The route of the last ride begins in Asturias and follows part of the same route which the professional peloton will tackle during the 17th stage of this year’s Vuelta a España. The group will target Lagos de Covadonga, arguably one of the most iconic climbs in the race’s modern history. At 12 kilometres in length and with an average gradient of 7.3%, it’s a tough ascent which is rich with cycling heritage. With the likes of Thibaut Pinot and Nairo Quintana taking victory atop Covadonga in recent years, it’s certainly one for the mountain goats.
One of the most challenging sectors is La Huesera, part of the climb with an average gradient of 15% over 800 metres. Burgos BH plans to have participants of the ride well equipped for the brutal slopes, though, with BH G8 bikes being provided for the duration of the trip. Finished with electronic shifting and serviced by professional mechanics after each ride, there will be no excuses not to make it to the top of Lagos de Covadonga on such a trusty steed.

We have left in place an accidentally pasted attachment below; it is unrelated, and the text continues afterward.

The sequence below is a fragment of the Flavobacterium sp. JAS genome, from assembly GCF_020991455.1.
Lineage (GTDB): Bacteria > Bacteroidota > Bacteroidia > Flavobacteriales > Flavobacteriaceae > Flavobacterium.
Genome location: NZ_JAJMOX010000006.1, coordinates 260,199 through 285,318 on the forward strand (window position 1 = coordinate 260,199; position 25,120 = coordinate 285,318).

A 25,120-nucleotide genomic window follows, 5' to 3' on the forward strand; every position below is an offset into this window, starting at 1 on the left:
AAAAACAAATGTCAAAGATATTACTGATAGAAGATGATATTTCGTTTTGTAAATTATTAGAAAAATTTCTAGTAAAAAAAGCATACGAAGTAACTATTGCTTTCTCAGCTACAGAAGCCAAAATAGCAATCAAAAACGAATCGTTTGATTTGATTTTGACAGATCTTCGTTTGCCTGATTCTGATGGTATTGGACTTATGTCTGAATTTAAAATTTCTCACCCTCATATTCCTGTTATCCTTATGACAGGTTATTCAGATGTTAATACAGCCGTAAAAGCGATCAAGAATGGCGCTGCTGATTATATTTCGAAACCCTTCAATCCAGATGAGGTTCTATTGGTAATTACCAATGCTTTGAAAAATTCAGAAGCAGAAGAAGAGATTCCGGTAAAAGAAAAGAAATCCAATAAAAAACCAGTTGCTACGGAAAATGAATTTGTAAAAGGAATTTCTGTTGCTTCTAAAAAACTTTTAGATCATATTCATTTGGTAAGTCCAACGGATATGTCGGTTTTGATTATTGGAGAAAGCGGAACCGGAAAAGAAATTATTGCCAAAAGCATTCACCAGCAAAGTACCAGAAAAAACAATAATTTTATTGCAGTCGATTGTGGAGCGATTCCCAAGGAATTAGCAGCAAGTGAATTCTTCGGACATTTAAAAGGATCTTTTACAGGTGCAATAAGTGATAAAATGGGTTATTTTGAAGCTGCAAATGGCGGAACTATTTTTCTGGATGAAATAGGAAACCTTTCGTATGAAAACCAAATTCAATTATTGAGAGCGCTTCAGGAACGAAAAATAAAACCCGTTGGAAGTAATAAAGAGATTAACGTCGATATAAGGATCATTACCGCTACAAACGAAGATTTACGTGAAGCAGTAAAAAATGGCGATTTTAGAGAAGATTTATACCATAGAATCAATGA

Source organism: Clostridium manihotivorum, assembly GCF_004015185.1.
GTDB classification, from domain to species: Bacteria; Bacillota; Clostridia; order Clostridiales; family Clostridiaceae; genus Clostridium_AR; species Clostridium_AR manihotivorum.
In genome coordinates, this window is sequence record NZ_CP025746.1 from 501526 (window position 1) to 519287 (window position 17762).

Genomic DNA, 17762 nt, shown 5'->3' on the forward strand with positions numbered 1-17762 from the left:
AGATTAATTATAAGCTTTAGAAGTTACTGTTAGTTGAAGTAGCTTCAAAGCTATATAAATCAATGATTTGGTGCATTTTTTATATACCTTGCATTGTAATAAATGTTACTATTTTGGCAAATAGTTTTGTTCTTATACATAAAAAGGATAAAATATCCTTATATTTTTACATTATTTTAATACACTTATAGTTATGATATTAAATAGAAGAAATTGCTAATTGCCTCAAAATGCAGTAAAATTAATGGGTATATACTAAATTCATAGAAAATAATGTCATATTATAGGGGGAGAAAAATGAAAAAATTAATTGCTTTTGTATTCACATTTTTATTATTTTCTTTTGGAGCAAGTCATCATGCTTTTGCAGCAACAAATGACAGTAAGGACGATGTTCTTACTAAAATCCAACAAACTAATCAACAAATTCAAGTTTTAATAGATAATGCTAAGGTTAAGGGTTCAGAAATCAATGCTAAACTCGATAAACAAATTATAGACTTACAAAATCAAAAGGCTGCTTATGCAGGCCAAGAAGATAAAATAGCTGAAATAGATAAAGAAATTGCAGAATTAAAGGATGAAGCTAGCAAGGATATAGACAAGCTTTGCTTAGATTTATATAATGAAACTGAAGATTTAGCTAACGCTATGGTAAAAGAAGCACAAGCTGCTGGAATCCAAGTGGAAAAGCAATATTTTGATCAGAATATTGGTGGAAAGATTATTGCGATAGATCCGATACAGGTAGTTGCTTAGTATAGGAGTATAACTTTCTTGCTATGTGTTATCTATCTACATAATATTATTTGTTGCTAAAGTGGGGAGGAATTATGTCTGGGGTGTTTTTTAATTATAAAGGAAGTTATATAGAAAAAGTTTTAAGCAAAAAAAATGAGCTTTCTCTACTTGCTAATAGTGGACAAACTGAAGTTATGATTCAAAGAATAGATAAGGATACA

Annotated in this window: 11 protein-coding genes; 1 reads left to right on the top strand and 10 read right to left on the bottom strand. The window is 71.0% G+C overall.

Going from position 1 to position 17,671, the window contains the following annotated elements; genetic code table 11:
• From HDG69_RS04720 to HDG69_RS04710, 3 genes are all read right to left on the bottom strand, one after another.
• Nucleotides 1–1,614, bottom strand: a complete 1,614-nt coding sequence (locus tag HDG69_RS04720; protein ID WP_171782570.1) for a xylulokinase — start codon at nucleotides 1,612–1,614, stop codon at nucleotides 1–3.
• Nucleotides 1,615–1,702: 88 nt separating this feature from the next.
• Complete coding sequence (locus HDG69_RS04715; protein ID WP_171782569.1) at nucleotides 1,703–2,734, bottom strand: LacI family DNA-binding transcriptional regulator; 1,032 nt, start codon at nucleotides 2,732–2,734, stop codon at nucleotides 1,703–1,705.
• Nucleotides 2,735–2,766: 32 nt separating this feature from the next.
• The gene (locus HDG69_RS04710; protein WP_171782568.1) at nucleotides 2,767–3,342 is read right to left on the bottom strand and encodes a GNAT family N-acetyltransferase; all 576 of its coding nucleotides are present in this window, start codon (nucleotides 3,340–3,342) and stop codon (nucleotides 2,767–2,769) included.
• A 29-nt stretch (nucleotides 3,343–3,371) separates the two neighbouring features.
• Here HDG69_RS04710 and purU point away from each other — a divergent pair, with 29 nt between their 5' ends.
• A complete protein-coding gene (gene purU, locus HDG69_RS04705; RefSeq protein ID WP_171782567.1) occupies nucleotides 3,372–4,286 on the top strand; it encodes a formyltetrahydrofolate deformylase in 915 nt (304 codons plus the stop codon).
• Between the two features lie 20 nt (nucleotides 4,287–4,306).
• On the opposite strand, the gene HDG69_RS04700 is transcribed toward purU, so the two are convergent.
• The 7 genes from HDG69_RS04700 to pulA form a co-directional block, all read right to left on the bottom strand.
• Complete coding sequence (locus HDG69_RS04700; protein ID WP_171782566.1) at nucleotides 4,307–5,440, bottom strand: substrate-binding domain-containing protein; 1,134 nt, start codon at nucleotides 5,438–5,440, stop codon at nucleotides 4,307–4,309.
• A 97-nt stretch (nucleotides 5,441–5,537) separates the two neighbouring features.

Physiotherapists, provisions of winter and summer cycling kit and support vehicles driven by team staff creates a fully professional environment. Riders from Burgos BH will be partaking in each ride, too, so advice will be on hand from those who ride these climbs regularly.
Burgos BH’s experience is set to be a true immersion in Spanish cycling culture in the regions that have been home to so many famous bike races. While there will be some challenging riding and insights into the professional peloton, the trip is also set to be a learning experience whereby the heritage of each area can be explored in all its glory.
With luxury accommodation, relaxing transfers and visits to the finest restaurants, it's the perfect opportunity for those of us glued to our screens watching La Vuelta this week to discover some lesser-known parts of Spain for ourselves.
If you are interested in attending the trip, please email email@example.com
Produced in association with Burgos BH